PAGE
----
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Implementing an accessible ePortfolio program at a large research institution can be complex but has many benefits. With an ePortfolio system, educators and administrators can provide students and faculty with a way to reflect on their learning and development, document their achievements, and showcase their skills and expertise to others.

An ePortfolio is a digital collection of evidence that showcases a person’s skills, achievements, and experiences. The teaching, learning, and reflection tool serves various purposes, including professional development, career advancement, and academic assessment. Therefore, implementing ePortfolio at scale in a large research institution requires significant time and resources to design, develop, and roll out the system.

In this episode of Digication Scholars Conversations, we welcomed Kate LaBore – A Technology and Media Professional in the Center for Innovation in Teaching and Learning at the University of Illinois Urbana-Champaign (UIUC). She discussed the challenges of implementing ePortfolio in a large research institution and the importance of integrating ePortfolio with the campus Learning Management System.

Application of ePortfolios in Large Educational Institutions


It is crucial to approach the process with empathy and to consider the needs and perspectives of the various stakeholders involved to successfully turbo-charge an accessible ePortfolio program. Stakeholders may include students, faculty, administrators, and others impacted by the program’s implementation.

Kate emphasized what made it possible, citing her experience with Digication’s ePortfolio at UIUC, especially for courses that use portfolios. Integrating Digication with Learning Management Systems makes handling extensive coursework with many outcomes easier.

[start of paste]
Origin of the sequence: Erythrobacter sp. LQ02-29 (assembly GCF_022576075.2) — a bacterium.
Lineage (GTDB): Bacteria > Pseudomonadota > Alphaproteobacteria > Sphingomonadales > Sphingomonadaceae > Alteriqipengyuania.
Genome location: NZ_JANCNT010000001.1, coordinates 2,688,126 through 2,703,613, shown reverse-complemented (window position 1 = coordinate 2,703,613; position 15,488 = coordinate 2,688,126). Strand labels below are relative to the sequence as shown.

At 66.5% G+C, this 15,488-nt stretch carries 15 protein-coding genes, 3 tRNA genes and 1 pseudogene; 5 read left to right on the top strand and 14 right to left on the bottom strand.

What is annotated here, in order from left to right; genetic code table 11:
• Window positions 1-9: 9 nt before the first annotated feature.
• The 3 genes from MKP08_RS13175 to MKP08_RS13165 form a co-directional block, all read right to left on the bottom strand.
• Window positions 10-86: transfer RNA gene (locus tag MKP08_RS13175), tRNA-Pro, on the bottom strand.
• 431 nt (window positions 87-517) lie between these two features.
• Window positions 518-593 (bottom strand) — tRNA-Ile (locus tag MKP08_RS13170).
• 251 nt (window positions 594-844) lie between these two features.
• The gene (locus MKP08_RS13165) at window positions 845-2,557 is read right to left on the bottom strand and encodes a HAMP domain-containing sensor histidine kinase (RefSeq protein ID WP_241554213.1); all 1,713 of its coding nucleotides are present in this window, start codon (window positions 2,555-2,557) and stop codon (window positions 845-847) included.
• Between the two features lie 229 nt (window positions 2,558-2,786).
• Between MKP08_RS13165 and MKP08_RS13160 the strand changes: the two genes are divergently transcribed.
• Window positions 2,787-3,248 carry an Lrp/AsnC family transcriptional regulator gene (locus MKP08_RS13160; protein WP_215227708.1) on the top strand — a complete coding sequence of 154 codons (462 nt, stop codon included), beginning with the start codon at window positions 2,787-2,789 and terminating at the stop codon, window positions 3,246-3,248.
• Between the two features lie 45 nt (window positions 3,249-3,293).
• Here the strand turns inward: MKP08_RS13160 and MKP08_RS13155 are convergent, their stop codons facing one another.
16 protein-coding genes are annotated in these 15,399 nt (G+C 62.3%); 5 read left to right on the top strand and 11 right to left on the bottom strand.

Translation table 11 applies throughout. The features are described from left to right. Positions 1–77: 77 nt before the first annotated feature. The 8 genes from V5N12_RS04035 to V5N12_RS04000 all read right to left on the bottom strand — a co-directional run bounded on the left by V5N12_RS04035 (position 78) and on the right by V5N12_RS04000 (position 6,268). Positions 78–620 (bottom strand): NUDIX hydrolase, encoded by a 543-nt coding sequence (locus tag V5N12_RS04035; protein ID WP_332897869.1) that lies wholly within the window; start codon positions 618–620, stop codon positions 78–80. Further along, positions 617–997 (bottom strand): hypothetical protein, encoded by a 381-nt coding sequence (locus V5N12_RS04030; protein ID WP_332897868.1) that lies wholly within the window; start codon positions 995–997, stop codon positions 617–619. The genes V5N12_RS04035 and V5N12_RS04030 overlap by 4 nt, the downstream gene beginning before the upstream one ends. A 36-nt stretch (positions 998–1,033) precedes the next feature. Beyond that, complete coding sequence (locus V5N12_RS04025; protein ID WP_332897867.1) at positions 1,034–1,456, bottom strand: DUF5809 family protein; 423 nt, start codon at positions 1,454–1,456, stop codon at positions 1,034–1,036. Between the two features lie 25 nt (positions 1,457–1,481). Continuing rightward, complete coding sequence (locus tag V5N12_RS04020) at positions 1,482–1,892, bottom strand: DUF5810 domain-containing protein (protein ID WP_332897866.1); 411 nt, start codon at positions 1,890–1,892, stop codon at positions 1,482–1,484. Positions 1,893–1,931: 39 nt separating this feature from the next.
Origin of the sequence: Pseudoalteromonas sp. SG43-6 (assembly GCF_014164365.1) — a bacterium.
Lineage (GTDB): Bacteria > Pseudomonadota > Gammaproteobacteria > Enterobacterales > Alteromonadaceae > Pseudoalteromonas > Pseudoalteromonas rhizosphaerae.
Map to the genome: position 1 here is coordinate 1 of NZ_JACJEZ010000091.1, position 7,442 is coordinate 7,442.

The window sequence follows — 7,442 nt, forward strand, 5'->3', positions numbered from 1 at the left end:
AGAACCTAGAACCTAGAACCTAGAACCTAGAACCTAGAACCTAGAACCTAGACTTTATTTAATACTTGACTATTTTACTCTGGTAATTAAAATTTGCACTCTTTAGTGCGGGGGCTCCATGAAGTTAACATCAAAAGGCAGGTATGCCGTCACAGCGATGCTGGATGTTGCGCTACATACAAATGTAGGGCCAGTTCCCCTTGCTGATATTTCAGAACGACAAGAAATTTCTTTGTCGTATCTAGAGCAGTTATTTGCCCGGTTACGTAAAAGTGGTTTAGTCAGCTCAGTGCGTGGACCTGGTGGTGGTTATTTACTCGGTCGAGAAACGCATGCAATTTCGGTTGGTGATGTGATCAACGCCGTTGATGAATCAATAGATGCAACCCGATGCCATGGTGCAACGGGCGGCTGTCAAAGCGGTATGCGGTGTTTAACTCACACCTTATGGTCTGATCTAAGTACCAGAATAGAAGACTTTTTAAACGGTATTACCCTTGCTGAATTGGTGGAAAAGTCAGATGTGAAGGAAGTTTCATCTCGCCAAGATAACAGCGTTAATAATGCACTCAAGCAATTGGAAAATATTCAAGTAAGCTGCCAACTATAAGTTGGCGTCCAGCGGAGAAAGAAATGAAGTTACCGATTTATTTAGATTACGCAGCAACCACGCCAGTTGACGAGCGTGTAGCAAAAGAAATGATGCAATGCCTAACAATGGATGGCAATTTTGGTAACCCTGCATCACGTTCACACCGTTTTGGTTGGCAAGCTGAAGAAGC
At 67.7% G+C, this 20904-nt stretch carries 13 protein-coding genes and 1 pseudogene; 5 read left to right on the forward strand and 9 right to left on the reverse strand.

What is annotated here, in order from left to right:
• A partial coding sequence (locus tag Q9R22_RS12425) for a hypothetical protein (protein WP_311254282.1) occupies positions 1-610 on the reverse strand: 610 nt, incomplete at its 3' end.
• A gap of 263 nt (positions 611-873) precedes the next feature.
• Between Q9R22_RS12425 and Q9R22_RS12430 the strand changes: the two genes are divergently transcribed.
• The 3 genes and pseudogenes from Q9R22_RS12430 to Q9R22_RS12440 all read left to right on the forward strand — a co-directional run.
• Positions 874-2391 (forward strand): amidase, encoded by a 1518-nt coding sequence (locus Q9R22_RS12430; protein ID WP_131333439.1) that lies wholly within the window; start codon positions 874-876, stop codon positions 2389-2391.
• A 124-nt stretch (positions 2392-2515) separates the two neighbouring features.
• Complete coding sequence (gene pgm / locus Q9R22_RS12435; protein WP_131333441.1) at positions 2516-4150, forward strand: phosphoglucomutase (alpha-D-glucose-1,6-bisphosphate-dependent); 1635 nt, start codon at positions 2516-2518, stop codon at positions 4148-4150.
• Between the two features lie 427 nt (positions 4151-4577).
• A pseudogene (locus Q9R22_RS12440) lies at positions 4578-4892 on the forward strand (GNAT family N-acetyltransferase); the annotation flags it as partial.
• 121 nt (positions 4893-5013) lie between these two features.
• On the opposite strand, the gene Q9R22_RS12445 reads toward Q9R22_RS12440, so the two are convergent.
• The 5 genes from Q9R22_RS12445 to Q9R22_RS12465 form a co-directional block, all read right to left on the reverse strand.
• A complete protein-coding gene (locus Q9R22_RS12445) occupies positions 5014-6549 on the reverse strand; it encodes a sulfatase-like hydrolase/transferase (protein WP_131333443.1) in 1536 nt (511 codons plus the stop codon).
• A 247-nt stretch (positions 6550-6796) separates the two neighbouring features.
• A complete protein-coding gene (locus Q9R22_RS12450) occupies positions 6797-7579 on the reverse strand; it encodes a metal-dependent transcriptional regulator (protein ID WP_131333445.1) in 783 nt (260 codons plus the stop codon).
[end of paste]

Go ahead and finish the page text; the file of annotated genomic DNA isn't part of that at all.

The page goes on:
While it is good that institutions are aware of the significance of ePortfolios and are integrating this educational technology to aid learning and students in different ways, there are also challenges, such as promoting awareness of ePortfolios and other high-impact practices among instructors.

Meanwhile, Kate underlines that even though it could be challenging, there’s always the thrill of finding that person who “gets” the ePortfolio and the possibility that they may help their colleagues better understand the tool.

Because online learning and educational technologies are increasing and institutions are constantly looking for data-driven resources, using ePortfolios is essential.

Furthermore, through the learning analytics provided by an ePortfolio, institutions can document and understand a student’s learning journey, improving institutional retention rates. ePortfolio as a reflective tool can aid learners by providing them with actionable information to help them make better study decisions.

The learning analytics provided by an ePortfolio monitors and predicts students’ learning performances. Their instructors can quickly notice their students’ performances, spot issues earlier, and intervene to avoid performing below average and risk failing.

Other Challenges To Implementing Eportfolio At Scale In Large Research Institutions